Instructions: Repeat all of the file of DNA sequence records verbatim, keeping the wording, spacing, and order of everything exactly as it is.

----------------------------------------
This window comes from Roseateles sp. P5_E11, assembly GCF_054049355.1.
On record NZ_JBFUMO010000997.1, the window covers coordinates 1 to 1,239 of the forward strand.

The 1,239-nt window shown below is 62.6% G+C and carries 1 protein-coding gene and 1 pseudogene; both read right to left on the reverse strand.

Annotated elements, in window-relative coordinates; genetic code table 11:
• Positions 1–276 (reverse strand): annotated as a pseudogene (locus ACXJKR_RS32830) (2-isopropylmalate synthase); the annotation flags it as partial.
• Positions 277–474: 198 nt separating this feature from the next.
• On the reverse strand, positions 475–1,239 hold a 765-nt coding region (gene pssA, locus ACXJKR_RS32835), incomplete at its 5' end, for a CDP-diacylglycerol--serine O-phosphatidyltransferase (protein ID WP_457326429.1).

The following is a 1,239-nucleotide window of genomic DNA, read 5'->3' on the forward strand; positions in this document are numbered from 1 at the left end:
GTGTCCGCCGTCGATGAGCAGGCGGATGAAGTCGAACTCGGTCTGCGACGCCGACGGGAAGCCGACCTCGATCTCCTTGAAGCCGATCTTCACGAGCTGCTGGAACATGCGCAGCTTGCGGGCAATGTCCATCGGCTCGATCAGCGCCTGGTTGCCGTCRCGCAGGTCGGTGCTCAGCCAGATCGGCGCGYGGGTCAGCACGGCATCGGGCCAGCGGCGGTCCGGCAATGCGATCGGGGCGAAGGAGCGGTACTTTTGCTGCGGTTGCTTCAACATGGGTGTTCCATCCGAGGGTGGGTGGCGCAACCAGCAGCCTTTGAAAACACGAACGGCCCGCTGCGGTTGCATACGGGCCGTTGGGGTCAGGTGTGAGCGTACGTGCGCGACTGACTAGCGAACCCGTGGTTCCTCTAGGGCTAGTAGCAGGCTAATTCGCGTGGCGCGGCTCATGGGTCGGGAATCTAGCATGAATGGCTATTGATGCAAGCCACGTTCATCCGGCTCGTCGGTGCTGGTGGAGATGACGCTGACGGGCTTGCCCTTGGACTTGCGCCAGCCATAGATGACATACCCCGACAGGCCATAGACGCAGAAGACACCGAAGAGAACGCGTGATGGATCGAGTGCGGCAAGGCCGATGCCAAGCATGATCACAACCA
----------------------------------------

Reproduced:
This window comes from Roseateles sp. P5_E11, assembly GCF_054049355.1.
On record NZ_JBFUMO010000997.1, the window covers coordinates 1 to 1,239 of the forward strand.

The 1,239-nt window shown below is 62.6% G+C and carries 1 protein-coding gene and 1 pseudogene; both read right to left on the reverse strand.

Annotated elements, in window-relative coordinates; genetic code table 11:
• Positions 1–276 (reverse strand): annotated as a pseudogene (locus ACXJKR_RS32830) (2-isopropylmalate synthase); the annotation flags it as partial.
• Positions 277–474: 198 nt separating this feature from the next.
• On the reverse strand, positions 475–1,239 hold a 765-nt coding region (gene pssA, locus ACXJKR_RS32835), incomplete at its 5' end, for a CDP-diacylglycerol--serine O-phosphatidyltransferase (protein ID WP_457326429.1).

The following is a 1,239-nucleotide window of genomic DNA, read 5'->3' on the forward strand; positions in this document are numbered from 1 at the left end:
GTGTCCGCCGTCGATGAGCAGGCGGATGAAGTCGAACTCGGTCTGCGACGCCGACGGGAAGCCGACCTCGATCTCCTTGAAGCCGATCTTCACGAGCTGCTGGAACATGCGCAGCTTGCGGGCAATGTCCATCGGCTCGATCAGCGCCTGGTTGCCGTCRCGCAGGTCGGTGCTCAGCCAGATCGGCGCGYGGGTCAGCACGGCATCGGGCCAGCGGCGGTCCGGCAATGCGATCGGGGCGAAGGAGCGGTACTTTTGCTGCGGTTGCTTCAACATGGGTGTTCCATCCGAGGGTGGGTGGCGCAACCAGCAGCCTTTGAAAACACGAACGGCCCGCTGCGGTTGCATACGGGCCGTTGGGGTCAGGTGTGAGCGTACGTGCGCGACTGACTAGCGAACCCGTGGTTCCTCTAGGGCTAGTAGCAGGCTAATTCGCGTGGCGCGGCTCATGGGTCGGGAATCTAGCATGAATGGCTATTGATGCAAGCCACGTTCATCCGGCTCGTCGGTGCTGGTGGAGATGACGCTGACGGGCTTGCCCTTGGACTTGCGCCAGCCATAGATGACATACCCCGACAGGCCATAGACGCAGAAGACACCGAAGAGAACGCGTGATGGATCGAGTGCGGCAAGGCCGATGCCAAGCATGATCACAACCA